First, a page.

Page 1

Logo Design Guide Book Logo Design Print Promotion


Contents


What is logo design?


A logo is the visual representation of a

include marks for masons, goldsmiths,

company or business, which forms the

paper makers, and nobility. By the 1700s,

base of its corporate identity. It is a name,

every trader and dealer had a trademark

symbol, monogram, emblem, trademark,

or stamp. The industrial revolution caused

or other graphic device

a dramatic gain in the value and impor-

designed for easy and definitive

tance of trademarks. By the 1950s, with

recognition by the company’s audience.

the emergence of

Logos trigger people’s memories of

national and multinational corporations,

previous experiences with the company

trademarks began to move beyond

and other implementations of the logo,

symbols, using larger design systems to

leaving a greater impact than words alone

unify all communications, to accomplish

can do. This is the simplest and most

identifiable goals. Today, company logos

direct way of promoting

have become the faces of business and

a business presence; a logo describes

our economy. The general public has

a company or organization without a

become very responsive to logos, their

lengthy explanation. If a logo appears

meanings, and their implementations.

unprofessional or unoriginal, so will be

Because of the diversity of products and

the public’s perception of the company it

services available, the need for

represents. A well-designed logo will help

innovative and well thought-out logo and

to increase visibility and, in turn, sales.

corporate identity design is central to a company’s success.

Logo design started many years ago and has its roots in Ancient Greece with the use of symbols consisting of one or more letters. These typically represented the initial letters of a person or place for use on stationery and signs. Many early Greek and Roman coins bear the logos of rulers or towns. During the Middle Ages, similar logos were seen in abundance in ecclesiastical and commercial use. By the thirteenth century, these simple letterforms had evolved into trademarks for merchants. These early examples of logo design


Why are logos important?


Logos trigger people’s memories of

previous experiences with the company and other implementations of the logo, leaving a greater impact than words alone can do. This is

the simplest and most direct way of promoting

a business presence; a logo de-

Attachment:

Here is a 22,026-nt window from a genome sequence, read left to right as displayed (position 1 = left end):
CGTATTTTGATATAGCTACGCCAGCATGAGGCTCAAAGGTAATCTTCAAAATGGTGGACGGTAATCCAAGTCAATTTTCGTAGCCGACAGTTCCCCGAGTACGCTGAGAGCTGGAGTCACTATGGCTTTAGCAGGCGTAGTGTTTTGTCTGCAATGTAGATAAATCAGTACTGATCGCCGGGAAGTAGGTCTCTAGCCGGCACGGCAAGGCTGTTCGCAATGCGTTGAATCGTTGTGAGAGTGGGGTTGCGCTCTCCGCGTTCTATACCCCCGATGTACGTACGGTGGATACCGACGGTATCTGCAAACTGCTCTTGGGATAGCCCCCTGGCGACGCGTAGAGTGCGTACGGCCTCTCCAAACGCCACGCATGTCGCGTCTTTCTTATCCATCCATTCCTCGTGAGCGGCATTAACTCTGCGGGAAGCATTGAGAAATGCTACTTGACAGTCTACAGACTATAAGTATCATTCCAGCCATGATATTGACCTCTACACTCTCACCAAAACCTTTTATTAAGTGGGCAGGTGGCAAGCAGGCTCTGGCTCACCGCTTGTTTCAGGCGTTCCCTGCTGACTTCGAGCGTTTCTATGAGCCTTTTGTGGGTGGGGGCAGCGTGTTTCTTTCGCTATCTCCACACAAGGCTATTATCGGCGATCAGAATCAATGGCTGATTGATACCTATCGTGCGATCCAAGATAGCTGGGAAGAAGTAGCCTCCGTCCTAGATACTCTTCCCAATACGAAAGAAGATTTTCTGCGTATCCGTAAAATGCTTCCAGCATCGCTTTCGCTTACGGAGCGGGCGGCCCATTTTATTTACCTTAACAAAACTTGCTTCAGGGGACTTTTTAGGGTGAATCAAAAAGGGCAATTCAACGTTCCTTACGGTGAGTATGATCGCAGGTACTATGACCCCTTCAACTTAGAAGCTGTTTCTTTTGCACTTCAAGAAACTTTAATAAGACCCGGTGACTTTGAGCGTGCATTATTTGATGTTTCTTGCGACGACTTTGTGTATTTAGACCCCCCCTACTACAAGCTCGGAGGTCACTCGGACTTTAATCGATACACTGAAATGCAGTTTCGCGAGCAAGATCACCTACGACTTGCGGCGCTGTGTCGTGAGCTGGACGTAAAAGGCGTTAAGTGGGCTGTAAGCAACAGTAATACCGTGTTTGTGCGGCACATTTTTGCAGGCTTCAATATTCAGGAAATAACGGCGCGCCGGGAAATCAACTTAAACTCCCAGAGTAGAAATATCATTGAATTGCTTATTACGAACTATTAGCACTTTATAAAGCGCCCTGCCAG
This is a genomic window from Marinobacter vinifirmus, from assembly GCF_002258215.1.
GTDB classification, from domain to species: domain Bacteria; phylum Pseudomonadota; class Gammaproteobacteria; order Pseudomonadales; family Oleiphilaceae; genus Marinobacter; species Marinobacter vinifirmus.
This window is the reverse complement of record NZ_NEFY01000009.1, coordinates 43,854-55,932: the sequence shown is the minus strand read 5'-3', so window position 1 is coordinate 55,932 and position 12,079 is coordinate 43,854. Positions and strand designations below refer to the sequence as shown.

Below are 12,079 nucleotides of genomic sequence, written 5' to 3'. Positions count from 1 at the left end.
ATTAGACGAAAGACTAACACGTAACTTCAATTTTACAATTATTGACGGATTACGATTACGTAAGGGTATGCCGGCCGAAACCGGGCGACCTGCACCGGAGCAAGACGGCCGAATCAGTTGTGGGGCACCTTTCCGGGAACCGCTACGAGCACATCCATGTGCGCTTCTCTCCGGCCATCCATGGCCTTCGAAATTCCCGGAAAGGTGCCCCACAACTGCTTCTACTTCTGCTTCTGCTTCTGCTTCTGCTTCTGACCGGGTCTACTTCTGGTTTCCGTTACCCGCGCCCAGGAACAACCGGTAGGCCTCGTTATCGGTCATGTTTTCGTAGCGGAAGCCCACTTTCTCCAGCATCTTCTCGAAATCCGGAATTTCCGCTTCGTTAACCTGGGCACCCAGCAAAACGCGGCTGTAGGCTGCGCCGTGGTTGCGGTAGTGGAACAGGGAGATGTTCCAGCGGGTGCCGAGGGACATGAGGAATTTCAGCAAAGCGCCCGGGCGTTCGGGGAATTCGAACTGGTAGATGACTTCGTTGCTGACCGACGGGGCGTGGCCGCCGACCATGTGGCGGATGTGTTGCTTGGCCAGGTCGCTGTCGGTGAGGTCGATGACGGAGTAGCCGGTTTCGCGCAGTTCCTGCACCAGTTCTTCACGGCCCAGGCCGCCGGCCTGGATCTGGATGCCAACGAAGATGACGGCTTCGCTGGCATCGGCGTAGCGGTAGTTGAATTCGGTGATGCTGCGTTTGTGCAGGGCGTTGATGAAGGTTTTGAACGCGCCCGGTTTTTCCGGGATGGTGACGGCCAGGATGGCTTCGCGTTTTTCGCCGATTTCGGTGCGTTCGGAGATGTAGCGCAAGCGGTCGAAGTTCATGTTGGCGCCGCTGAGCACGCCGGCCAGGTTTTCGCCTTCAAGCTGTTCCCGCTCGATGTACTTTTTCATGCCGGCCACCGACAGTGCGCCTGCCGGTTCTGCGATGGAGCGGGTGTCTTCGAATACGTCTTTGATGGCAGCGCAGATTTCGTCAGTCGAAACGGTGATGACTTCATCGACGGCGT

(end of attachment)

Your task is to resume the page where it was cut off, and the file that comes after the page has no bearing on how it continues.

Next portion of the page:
scribes a company or organization

without a lengthy explanation.Try to think of such companies as CocaCola or FedEx

without recalling their logos. These companies have established an

identity with their logos, which greatly impacts their sales. If a logo appears amateurish or derivative, so will be the public’s

perception of the company it repre-

sents. A well-designed logo will help to increase visibility and, in turn, sales.


The Logo Design Process


The creative brief*

image can also be used. A logo’s

client work together to outline the pur-

distinctiveness are the primary con-

Most of the time, the designer and the pose and limitations of the company’s logo in the form of a creative brief.

simplicity and

siderations in determining its form.

This will outline the design specifica-

Refinement*

their logo. Within the brief, the user’s

revisions, based on an analytical

tion of what the company wants for

demography should be analyzed so

that their individuality can be understood and seen by audiences. This will create a set of rules for design

decisions that can be made to target particular groups. For the designer it is important not to input too much of your own artistic preferences when designing a logo because a logo’s

key purpose should be to communicate with the company’s audience,

not to satisfy the preferences of the designer.

Concept development*

The designer develops conceptual

pathways for the logo, transforming ideas into simple sketches. Then,

these sketches are presented to the client and one or two pathways are

chosen for further exploration. This is where the logo begins to take shape. In some cases a unique text treat-

ment and a distinctive colour palette is sufficient however both text and

Through a process of three or four dialogue between the designer and

client, the logo is taken from a series

of rough sketches to the final polished and cohesive logo design. At this

stage, colour is often introduced. Co-

lour specification decisions are based on an understanding of colour psy-

chology, colour theory, the contrast

between colours, and the limitations of available printing budgets. Delivery*

Once the client has approved the final logo design, the designer assembles a package containing an assortment of logo files for different applications

and a manual outlining how the logo

should be applied to different media. The strict and consistent adherence to the manual is crucial to the success of a logo.


“The trademark in the simplest fo characteristics o institution bein


should embody orm the essential of the product or ng advertised.�

Paul Rand


A Good Logo is...


Simple*

Distinctive*

ing to include too much information

from any other companies or

A good logo is one that is simple. Trycan have a negative impact and

complex illustrations representing

all aspects of the business and long taglines should not be part of the

logo. The type and imagery should be recognised instantaneously, up

close and at a distance. There should not be a lot of colours used because these distract people from the logo’s central theme. Also the more

colours used means a higher production cost.

Versatile*

Logos which use several colours,

photographs or detailed illustrations